Digdoug - Episode 21
“What does that mean?” Digdoug asked, although he was afraid he already knew.
The scruffy man looked down at his shoes and shook his head almost violently. “Nothin‘,” he said. “Forget it.” Then he stooped over and plucked a battered hat from a tree stump near the spot where he had been sleeping, and mashed it onto his head.
“No, I really want to know–”
“Hey, you know what? It should be me offerin‘ you a drink, brother. Here,” the man reached into his coat and produced the brown bottle again. “The best in the ‘vale! That‘s my line: sellin‘ fine shine. But you can have the rest-a this bottle forrrr free, my friend.”
Digdoug took the offered flask from the man‘s outstretched hand. It had a fancy paper label, printed in sepia ink:
The liquid it contained was probably about as far removed from King Posbrake‘s best cognac as Digdoug now was from His Majesty, but that was fair enough, he supposed. It fit his circumstances. He held up the bottle in a vague toasting gesture.
“Thanks,” he said. “I‘ll save it for later. I have some more casting to do.” He tucked the flask into the waistband of his trousers.
The man spread out his arms in a magnanimous pose, blowing out a pungent breath. “You‘re welcome, brother. And if you–”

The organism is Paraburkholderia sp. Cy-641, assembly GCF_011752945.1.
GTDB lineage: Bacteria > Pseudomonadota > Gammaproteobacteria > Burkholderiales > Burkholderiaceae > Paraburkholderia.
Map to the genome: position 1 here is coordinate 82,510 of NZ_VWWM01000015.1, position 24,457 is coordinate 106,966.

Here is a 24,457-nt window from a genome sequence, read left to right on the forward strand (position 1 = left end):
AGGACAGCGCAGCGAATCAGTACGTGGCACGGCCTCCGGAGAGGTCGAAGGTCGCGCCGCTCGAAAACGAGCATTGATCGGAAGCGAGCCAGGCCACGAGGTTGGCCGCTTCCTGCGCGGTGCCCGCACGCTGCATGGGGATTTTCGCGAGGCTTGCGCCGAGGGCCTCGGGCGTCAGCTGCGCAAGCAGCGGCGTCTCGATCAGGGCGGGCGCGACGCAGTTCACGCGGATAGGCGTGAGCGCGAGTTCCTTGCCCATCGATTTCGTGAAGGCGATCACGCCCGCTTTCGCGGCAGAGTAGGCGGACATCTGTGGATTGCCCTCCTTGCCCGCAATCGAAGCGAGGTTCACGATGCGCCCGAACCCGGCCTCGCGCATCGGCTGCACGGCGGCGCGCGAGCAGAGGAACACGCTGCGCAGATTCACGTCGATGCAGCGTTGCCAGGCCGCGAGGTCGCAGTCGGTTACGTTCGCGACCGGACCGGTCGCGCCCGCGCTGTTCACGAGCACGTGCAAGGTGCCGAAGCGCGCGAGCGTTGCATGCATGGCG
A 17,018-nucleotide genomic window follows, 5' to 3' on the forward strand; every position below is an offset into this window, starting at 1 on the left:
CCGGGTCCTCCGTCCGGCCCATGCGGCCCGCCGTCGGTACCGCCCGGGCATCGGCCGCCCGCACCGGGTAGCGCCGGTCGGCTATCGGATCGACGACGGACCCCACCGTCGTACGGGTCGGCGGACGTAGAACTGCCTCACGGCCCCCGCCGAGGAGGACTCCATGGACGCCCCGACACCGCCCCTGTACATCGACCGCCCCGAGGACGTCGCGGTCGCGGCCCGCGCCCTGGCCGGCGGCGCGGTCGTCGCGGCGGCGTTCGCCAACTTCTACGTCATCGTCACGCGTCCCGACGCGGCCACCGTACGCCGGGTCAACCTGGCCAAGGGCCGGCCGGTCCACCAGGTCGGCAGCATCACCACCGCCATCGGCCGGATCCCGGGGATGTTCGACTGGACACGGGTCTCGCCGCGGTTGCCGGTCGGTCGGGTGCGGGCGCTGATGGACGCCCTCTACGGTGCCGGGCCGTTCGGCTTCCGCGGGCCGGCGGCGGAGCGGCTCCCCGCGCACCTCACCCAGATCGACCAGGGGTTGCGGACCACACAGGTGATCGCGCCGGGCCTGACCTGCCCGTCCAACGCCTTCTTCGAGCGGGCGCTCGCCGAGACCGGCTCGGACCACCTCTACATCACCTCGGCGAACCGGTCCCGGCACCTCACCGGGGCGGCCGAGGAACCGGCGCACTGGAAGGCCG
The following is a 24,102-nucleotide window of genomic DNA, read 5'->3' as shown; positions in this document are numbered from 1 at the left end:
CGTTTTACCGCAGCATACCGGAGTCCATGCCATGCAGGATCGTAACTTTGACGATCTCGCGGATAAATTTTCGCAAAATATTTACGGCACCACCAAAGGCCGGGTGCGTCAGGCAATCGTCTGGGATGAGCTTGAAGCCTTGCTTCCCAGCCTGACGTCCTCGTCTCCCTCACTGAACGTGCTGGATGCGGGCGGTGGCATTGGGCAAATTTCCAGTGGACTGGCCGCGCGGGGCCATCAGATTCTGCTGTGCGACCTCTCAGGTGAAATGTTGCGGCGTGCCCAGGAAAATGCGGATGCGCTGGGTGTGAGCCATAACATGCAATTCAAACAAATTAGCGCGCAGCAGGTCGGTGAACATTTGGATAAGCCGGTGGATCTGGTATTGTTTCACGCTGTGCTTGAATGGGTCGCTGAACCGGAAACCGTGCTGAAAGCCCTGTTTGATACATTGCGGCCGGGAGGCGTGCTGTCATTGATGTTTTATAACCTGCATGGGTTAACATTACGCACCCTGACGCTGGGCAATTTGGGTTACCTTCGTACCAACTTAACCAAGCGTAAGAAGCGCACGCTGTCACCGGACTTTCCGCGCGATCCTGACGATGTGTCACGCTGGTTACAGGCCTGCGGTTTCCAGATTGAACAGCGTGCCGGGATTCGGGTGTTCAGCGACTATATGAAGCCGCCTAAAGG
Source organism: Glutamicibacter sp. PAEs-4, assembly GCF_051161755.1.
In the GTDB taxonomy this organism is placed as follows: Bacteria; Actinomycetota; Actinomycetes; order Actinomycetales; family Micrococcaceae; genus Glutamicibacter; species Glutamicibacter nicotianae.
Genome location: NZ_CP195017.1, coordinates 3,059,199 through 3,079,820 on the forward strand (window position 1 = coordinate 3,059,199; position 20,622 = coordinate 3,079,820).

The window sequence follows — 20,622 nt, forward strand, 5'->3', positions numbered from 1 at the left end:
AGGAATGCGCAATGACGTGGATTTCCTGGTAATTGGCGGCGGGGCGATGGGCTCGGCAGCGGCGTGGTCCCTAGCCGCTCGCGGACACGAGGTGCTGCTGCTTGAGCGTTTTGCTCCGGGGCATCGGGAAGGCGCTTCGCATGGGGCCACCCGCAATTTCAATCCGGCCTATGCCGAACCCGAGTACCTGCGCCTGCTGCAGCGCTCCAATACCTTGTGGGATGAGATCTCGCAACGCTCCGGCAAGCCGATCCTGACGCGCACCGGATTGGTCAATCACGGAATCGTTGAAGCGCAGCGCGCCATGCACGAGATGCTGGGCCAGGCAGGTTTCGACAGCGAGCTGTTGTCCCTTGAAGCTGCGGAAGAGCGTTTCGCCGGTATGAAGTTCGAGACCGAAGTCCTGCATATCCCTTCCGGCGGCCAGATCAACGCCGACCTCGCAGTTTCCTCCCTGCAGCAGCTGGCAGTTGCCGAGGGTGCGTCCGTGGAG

The shout came from the direction of Dove‘s vardo. She rounded the corner of someone else‘s wagon in a hurry, and was running toward them over the grass. The inebriated man threw her a worried glance, and then turned back to Digdoug with a smile.
“If you find you‘ve a taste for it, just look for me. Jefferson ‘Nickel‘ Carver, at yer humiliating service.”
“Nickel, get outa here! I told you once!” shouted Dove as she approached.
Nickel made a hat-tipping gesture to Digdoug without actually removing his hat, then turned toward Dove just in time to meet a hail of slaps. He cringed into a defensive hunch and retreated backwards as Dove sent that hat flying off into the grass. “What‘d I say?” she yelled. “Huh?”
“It‘s all right, Dove. Easy! Easy! B.C.!” said Nickel as he kept trying to step away from her. He stumbled and fell over in the grass. Digdoug cringed to see his head narrowly miss the sandstone base of the water pump.
Only then did she let up with her blows. “Outa here! Now! Out!”
“Yeah, yeah.” On his hands and knees, he retrieved his hat. Then he stood up and stumbled away in a crooked line to nowhere, glancing back only once.
Dove stood next to Digdoug with her hands on her hips, watching until he was gone from sight. “He gave you that?” she finally said, pointing at the brown flask poking out of the Dirtamancer‘s waistband. “Did you drink it?”